Building Bytes 3D printed bricks
by Brian Peters

| 8 comments

Dutch Design Week: architect Brian Peters has adapted a desktop 3D printer to produce ceramic bricks for building architectural structures (+ movie).

Building Bytes 3D printed bricks by Brian Peters

"I've been working with desktop 3D printers for the past couple of years and wanted to transform the machine to build something on a larger, more architectural scale," Peters told Dezeen.

Building Bytes 3D printed bricks by Brian Peters

A 6-week residency at the European Ceramic Work Centre in the south of the Netherlands provided him with the opportunity to experiment with printing ceramics from a liquid earthenware recipe normally used in mould-making.

Building Bytes 3D printed bricks by Brian Peters

The only modification required for the printer was the addition of a custom extrusion head.

Building Bytes 3D printed bricks by Brian Peters

The resulting Building Bytes project predicts that 3D printers will become portable, inexpensive brick factories for large-scale construction.

Building Bytes 3D printed bricks by Brian Peters

"You could have several of these machines working simultaneously on site using pre-made or locally manufactured material," he says. "It doesn't have to be necessarily ceramic - it could be concrete or cement or any mixture of building materials."

Building Bytes 3D printed bricks by Brian Peters

Peters developed two approaches to construction using the bricks: a uniform structure using multiples of the same brick, or a varied structure where each brick is uniquely shaped to create a complex form.

Building Bytes 3D printed bricks by Brian Peters

"It takes 15 minutes to print a brick at the moment so I don't think I'd be necessarily competing with existing construction materials but the benefits are that you can design a custom-made house or structure and have it assembled on site," he said.

Building Bytes 3D printed bricks by Brian Peters

For Dutch Design Week Peters demonstrated the machine and showed some of the brick patterns he's developed at Schellensfabriek, a former textile factory in Eindhoven, as part of the Show Your Color exhibition presenting work from artists' residencies with Dutch organisations including the European Ceramic Work Centre.

Building Bytes 3D printed bricks by Brian Peters

Based in Amsterdam, Peters is co-founder of architecture studio Design Lab Workshop and is currently working with DUS Architects to create a large 3D printer for making full-scale structures.

Building Bytes 3D printed bricks by Brian Peters

3D printing is a hot topic at the moment and other applications of the technology for construction include a house that would be 3D printed in sections then fitted together on site and a robot that creates architectural structures from sand or soil. See all our stories about 3D printing.

Building Bytes 3D printed bricks by Brian Peters

Dutch Design Week took place from 20 to 28 October and you can see all our stories about it here.

Building Bytes 3D printed bricks by Brian Peters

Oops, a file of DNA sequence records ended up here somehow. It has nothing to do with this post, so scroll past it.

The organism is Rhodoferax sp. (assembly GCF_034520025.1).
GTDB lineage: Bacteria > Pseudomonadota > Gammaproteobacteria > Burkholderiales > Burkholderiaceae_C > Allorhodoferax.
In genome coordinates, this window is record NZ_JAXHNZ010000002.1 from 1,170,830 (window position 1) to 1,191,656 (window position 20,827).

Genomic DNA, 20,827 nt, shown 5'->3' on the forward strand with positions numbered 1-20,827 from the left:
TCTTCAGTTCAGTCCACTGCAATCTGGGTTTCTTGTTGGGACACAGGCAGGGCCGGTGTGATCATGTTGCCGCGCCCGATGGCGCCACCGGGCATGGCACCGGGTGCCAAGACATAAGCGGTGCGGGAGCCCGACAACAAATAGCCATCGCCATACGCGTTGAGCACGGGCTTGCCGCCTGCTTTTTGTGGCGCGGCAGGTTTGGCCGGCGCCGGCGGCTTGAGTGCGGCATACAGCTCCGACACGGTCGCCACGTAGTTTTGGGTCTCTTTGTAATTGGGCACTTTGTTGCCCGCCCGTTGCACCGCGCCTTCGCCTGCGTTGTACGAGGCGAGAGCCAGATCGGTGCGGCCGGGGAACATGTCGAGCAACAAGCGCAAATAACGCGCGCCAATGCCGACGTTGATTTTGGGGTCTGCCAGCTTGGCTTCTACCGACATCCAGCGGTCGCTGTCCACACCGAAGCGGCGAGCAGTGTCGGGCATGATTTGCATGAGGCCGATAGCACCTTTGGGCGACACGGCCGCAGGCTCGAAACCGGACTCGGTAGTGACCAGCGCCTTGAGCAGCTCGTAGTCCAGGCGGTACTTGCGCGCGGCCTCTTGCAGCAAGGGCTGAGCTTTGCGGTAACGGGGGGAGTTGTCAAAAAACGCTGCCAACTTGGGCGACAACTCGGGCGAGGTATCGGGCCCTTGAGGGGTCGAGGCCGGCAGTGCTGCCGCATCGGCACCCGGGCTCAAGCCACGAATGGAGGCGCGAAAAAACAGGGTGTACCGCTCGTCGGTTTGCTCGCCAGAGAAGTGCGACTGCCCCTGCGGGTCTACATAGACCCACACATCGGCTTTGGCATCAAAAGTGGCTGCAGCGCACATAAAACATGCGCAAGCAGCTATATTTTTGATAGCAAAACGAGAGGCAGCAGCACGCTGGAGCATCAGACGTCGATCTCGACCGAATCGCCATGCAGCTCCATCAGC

• Damian

    Unfold from Antwerpen are also really good at this.

  • so

    Why, for god’s sake, would you fabricate a standardized module with a machine that can vary each element individually and that’s power exactly lies within that possibility. For making repetitive brick shapes there are better fabrication techniques available.

    • Ralf

      Because they can?

    • not_steven

      They are – if you look at the star shaped piece, that looks like it tapers as the column gets taller.

      First, start with standard things and find out about tolerances and possibilities. Then move on to custom pieces.

    • elciok

      Sometimes you need some units from a standardized module to build a wall or something, but in a quantity that is not enough to be worth building it on a large scale using more traditional techniques. But looking at the pictures I doubt it would be easy.

      Some of these bricks remind me of the cobogo bricks created in Brazil, as shown in this picture: http://arqfolio.com.br/fotos/3674

  • mspruiell

    Love the idea and the ability to customize. That is only half the need though – you can make the bricks on site but what about firing them? In its current state, it seems like this would be great for small-scale applications but still needs a bit of development to work out the whole process.

  • http://parametric-art.com/ bonooobong

    If each part is the same, there is a better solution for producing small series, you only make the tool for brick fabrication via 3d printing, and after that you can mould the bricks. The special elements which build an arch, I mean the ones with those interesting cross sections look genial, the connection details fit the normal bricklayer practice.

  • cdg

    I like the idea to a degree, however it seems like within each individual layer the coil should be struck in order to form a bond between each of them. That’s how you make coil pottery strong. I don’t see the practicality in marrying clay without a striking technique. Granted it might have/be some fancy built in agent, I don’t know.